Star-studded Fort McMurray short film aims to help with mental health after disasters

·3 min read
Back Home Again explores the story of the 2016 Horse River wildfire through the voices of woodland creatures.  (Back Home Again Movie - image credit)
Back Home Again explores the story of the 2016 Horse River wildfire through the voices of woodland creatures. (Back Home Again Movie - image credit)

A Fort McMurray filmmaker is hoping a star-studded animated film featuring the voices of Catharine O'Hara and Michael J. Fox that explores the impacts of the 2016 Horse River wildfire disaster will help people to heal.

The 30-minute film, Back Home Again, which begins streaming this fall, shows the impact of the fire through anecdotes from woodland animals living in the community.

Michael Mankowski, director and creator from Fort McMurray, said he recorded more than 200 testimonials after the wildfire in and around the Rural Municipality of Wood Buffalo in northern Alberta and used those as inspiration.

"I think it's an opportunity for us to shine some positive light on the community… really focus on how we came together," Mankowski said at a press conference last week.

He started writing the first draft for the script shortly after the fire destroyed 2,400 structures and caused almost $9 billion in damages.

The fire started on May 1, 2016 and swept through the community, forcing more than 80,000 people to flee their homes on May 3.

"It's been an emotional journey, but a lot of healing too," said Mankowski. "I cry all the time."

Mankowski said he, like many in the region, was affected heavily by the fire.

Submitted by Angela Sullivan
Submitted by Angela Sullivan

"My problems didn't seem as big when you're talking to a family who lost their home. And a young child is talking about his bedroom and the toys he doesn't have," Mankowski said.

"Teachers are gutting the classroom and throwing out the belongings of all the children."

Mankowski said when he started working on the project he didn't picture it with all the stars that ended up being involved. But every single celebrity they asked to be involved said yes and donated their time and talent.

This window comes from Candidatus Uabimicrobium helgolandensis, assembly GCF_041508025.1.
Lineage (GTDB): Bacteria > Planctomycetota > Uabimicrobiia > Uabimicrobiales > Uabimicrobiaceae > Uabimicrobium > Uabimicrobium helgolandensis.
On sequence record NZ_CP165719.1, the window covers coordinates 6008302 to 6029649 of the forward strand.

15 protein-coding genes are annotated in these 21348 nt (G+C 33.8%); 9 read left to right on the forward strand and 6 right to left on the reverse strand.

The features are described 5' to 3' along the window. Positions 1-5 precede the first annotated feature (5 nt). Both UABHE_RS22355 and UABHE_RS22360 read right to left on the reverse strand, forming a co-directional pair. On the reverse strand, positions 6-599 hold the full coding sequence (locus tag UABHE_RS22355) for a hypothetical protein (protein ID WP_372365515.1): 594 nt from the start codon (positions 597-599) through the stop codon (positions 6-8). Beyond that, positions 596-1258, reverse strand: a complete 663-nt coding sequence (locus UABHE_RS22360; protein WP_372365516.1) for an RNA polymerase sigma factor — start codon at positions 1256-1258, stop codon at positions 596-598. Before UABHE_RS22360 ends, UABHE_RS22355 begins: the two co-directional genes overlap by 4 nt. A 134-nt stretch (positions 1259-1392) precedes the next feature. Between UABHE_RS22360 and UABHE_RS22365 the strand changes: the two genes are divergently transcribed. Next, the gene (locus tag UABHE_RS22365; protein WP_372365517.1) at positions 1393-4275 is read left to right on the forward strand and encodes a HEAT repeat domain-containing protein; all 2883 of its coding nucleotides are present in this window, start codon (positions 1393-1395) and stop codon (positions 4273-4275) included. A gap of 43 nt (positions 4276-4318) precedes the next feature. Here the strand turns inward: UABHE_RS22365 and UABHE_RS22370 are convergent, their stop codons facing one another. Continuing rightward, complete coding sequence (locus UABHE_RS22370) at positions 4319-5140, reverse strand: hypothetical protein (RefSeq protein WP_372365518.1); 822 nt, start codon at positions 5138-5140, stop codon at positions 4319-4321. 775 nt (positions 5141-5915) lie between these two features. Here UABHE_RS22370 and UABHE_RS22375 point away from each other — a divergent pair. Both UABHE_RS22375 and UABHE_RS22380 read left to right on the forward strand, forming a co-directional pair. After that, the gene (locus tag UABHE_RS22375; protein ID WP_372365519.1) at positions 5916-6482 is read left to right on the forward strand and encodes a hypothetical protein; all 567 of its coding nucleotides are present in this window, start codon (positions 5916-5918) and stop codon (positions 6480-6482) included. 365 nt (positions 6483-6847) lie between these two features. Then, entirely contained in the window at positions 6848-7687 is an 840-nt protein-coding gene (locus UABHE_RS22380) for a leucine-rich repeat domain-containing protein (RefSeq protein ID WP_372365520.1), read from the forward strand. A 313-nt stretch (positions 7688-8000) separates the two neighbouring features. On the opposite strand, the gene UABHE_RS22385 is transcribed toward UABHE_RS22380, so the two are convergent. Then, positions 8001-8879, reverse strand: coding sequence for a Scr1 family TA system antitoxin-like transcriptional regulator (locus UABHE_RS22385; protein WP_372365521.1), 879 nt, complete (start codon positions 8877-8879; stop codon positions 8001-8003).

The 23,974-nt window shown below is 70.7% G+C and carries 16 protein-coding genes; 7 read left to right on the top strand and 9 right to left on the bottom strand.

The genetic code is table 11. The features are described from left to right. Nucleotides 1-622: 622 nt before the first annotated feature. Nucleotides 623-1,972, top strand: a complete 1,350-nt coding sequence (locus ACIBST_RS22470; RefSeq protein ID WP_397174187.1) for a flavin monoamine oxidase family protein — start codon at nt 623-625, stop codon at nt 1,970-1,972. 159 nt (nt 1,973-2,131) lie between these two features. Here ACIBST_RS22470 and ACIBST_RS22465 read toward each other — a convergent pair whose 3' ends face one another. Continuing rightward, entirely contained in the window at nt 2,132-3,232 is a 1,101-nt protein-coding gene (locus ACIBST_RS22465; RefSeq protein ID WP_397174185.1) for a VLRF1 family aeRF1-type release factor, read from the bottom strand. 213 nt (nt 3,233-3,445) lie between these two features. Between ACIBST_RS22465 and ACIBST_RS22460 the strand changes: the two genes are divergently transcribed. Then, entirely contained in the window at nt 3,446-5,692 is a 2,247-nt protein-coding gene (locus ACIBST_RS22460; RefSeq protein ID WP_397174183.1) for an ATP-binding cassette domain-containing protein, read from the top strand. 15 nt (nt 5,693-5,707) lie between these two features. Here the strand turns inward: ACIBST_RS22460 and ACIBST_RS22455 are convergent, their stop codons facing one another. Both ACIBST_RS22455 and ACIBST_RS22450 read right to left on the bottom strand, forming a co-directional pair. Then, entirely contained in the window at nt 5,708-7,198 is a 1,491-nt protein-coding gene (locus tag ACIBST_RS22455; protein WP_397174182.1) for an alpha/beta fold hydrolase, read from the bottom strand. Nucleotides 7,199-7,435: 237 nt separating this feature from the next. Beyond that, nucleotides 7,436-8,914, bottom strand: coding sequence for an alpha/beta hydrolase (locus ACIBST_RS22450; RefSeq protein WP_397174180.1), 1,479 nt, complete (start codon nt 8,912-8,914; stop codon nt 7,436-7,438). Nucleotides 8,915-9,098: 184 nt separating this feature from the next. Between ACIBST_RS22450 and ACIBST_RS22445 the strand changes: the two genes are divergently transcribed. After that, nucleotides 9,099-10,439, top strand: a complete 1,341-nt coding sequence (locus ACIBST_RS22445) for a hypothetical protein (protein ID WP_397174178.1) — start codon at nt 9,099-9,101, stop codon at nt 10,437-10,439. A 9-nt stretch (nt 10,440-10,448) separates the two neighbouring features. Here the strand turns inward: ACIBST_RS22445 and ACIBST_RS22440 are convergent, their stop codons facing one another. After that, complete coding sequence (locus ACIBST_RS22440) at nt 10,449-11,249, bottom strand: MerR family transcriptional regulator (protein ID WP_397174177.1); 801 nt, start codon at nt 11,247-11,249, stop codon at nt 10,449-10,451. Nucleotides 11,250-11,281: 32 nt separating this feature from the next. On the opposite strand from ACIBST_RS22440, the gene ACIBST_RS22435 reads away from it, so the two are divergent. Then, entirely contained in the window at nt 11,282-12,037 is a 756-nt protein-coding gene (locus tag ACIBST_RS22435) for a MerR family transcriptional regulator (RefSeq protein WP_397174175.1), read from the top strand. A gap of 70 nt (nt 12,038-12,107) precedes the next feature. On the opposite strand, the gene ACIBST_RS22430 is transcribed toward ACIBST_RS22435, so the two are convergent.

Mankowski said he put a lot of his own personal money into the project, costing "well under" $200,000 to produce the film.

He partnered with the Wood Buffalo Economic Development Corporation, the Red Cross and the Canadian Mental Health Association.

When producer John Schneider became involved in the project he started reaching out to friends including those he knew producing Schitt's Creek, and building a "great cadre of cast."

As well as O'Hara and Fox, the cast also includes Eugene Levy, Martin Short, Bill Burr, Jeremy Renner and Kim Basinger.

Submitted by Angela Sullivan
Submitted by Angela Sullivan

The movie is intended to help families bridge the gap and open up difficult conversations addressing mental health, Schneider said.

The entire project was vetted by mental health professionals, including 19 professionals looking at the script.

"I could feel Michael's emotional tug all the time throughout this," said Schneider.

"The only way to be able to heal from this is to have a conversation, to recognize you're affected by this and to confront it and overcome it."

The film is expected to be used as a tool to help people talk about living through disasters, especially with children.

Mankowski has also submitted it to over 30 film festivals and is hoping the debut will be at the Toronto International Film Festival.

He added he secured funding to get subtitles made in Cree and Dene for the film.

Wood Buffalo Economic Development Corporation president Kevin Weidlich said the group provided about $180,000 in marketing costs for the film.

Weidlich said it was an excellent way to present Fort McMurray to the world.

"As much as the wildfire was a traumatic event… there are many very positive stories of community, of how people come together to help each other and the fact that there is a strong, diverse and caring community."

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